Spredfast works primarily with marketing departments, although often marketing personnel become "accidental care agents," providing the first line of response to customer questions and complaints, Rudden said, or routing them to the appropriate customer service / customer care personnel. "Increasingly, someone in the care group will participate on a team with marketers."
Spredfast is also developing a version of its publishing and monitoring console "for simplified interactions out at the edge," targeted for release in July, Rudden said. A sample application would be for Whole Foods, a Spredfast customer, to provide the tool to its 350 store managers to help them "do social in an organized, hour-a-day way," he said. "The question is, if you have someone out at the edge of the enterprise who has an hour a day to do social, how do you make them really efficient?" Rather than taking the time to scan all potentially relevant posts, those people are more likely to want to only be alerted when something specifically requires a response from them, he said.
"Whole Foods isn't even our biggest customer--we have one that has us helping 1,500 users do social at 400 locations," Rudden said.
Such plans can also lead to a proliferation of social media accounts, but the trick is to do it in an organized way.
Social IQ Networks, which has created a tool for identifying, auditing, and monitoring all of a company's social accounts, said many of its scans routinely turn up more than 200 company or brand accounts--often including orphan accounts for which the password is unknown and the owner is not easily identified. "Most enterprises and brands have no idea they have that many accounts out there. The trouble is, there's no barrier to entry to creating another account," said Devin Redmond, co-founder and CEO.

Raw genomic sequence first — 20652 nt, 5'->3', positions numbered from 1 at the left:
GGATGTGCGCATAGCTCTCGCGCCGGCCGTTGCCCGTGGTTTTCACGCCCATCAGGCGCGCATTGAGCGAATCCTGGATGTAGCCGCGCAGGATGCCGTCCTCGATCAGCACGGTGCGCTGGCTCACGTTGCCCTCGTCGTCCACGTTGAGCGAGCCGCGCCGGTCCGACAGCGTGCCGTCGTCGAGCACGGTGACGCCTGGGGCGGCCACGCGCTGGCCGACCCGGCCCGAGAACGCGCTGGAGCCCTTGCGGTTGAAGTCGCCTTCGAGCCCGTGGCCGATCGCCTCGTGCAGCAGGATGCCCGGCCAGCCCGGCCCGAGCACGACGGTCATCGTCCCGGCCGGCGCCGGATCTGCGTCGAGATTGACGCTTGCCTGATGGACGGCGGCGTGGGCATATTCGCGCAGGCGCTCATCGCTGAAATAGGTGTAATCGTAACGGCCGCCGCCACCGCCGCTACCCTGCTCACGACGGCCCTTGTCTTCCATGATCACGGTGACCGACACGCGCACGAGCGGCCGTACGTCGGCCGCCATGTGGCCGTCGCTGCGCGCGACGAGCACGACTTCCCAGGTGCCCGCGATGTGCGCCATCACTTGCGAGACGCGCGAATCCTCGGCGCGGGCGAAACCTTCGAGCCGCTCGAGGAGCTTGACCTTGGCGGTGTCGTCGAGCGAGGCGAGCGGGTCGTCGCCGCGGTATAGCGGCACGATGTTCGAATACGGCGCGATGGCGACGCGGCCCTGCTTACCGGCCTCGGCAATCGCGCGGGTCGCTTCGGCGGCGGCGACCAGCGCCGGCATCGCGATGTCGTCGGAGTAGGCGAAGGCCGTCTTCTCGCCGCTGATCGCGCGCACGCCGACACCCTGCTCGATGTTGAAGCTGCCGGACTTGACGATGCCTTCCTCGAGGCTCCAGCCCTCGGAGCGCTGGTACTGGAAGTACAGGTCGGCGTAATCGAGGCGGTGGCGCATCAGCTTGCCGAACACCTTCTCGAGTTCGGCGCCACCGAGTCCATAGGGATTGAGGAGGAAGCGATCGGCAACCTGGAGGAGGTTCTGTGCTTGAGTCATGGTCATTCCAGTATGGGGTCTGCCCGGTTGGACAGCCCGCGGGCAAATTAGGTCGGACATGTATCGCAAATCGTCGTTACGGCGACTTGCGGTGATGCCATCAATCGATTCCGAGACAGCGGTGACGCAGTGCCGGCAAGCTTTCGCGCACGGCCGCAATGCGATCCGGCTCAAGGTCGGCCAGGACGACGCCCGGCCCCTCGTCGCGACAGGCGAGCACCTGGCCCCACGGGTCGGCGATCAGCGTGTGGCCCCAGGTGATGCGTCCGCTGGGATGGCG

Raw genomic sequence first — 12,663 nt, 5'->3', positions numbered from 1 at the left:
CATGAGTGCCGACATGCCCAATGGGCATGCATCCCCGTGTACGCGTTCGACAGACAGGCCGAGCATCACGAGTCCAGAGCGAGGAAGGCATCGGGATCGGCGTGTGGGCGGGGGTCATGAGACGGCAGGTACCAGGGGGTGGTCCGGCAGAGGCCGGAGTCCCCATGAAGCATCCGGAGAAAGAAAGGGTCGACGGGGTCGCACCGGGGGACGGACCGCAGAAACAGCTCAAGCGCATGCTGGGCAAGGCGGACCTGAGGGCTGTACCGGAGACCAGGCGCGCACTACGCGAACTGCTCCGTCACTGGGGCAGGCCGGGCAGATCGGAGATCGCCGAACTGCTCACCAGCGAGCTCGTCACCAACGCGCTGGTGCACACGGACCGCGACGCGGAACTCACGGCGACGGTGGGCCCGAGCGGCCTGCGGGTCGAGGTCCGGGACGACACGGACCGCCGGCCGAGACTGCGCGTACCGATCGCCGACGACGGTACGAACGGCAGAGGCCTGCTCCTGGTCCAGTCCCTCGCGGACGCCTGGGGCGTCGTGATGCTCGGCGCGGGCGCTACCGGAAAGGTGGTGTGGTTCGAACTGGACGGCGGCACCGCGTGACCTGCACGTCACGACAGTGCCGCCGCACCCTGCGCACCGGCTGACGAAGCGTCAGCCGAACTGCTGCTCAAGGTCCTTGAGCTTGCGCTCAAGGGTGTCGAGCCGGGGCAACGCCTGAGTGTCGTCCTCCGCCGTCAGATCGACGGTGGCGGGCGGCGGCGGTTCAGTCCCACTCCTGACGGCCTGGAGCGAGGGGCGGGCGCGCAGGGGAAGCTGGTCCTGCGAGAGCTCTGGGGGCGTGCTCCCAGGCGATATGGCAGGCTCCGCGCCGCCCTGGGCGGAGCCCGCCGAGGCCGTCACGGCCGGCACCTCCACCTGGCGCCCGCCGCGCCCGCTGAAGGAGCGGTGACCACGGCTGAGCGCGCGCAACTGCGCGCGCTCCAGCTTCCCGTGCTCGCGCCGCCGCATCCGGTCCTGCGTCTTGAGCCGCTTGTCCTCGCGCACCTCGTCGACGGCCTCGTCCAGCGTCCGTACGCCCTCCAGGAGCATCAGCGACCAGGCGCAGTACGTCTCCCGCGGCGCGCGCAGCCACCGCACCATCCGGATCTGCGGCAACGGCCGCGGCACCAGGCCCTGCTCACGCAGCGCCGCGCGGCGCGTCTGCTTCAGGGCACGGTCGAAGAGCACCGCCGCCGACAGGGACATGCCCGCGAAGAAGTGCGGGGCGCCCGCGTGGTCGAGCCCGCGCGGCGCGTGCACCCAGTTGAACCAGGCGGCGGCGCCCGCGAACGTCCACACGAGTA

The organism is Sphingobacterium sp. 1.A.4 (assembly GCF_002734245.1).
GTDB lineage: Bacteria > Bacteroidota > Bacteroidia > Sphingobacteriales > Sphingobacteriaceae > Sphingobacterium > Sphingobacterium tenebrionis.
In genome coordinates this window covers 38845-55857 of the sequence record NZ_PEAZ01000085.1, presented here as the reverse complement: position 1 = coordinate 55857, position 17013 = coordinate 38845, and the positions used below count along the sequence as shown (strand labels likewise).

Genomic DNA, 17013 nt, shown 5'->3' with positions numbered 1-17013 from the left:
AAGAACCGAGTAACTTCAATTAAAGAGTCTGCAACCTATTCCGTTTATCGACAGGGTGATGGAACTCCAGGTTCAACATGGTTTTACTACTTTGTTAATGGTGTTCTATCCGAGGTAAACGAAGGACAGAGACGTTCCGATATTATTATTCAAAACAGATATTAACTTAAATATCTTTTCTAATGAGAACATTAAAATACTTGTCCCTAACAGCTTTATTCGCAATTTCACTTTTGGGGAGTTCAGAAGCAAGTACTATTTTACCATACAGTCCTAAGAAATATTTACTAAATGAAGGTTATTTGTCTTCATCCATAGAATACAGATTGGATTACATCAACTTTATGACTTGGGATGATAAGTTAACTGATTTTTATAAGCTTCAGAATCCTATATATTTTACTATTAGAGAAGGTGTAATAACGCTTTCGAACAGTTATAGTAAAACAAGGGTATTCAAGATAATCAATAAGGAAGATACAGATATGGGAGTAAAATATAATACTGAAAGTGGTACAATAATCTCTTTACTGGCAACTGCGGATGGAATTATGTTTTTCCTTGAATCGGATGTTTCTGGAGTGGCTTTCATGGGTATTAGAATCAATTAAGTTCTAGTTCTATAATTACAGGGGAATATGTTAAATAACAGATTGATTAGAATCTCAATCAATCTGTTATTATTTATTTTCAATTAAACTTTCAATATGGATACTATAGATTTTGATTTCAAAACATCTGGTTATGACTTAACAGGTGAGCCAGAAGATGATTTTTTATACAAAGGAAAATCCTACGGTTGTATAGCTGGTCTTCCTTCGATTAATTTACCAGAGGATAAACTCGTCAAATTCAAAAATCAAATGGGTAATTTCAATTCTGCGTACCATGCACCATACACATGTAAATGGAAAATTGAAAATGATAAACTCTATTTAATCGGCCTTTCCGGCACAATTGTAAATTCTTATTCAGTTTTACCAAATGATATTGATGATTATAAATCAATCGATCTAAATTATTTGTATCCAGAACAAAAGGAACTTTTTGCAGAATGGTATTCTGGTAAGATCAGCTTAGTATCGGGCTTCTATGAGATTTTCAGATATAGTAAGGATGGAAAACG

Sprinklr's Thomas said one audit his firm conducted for a services firm "showed 4,800 social media properties with their name and logo on it around the world--I'm not sure they can identify even half of it." If the accounts are inactive, and there's nothing embarrassing or inappropriate posted to them, they can often be safely ignored, he said, "but at least you're aware of them." When the social posts pose a real problem, often the account owner can be tracked down "with a little detective work," or Sprinklr can use its connections with the social media services to get the account taken offline, he said.
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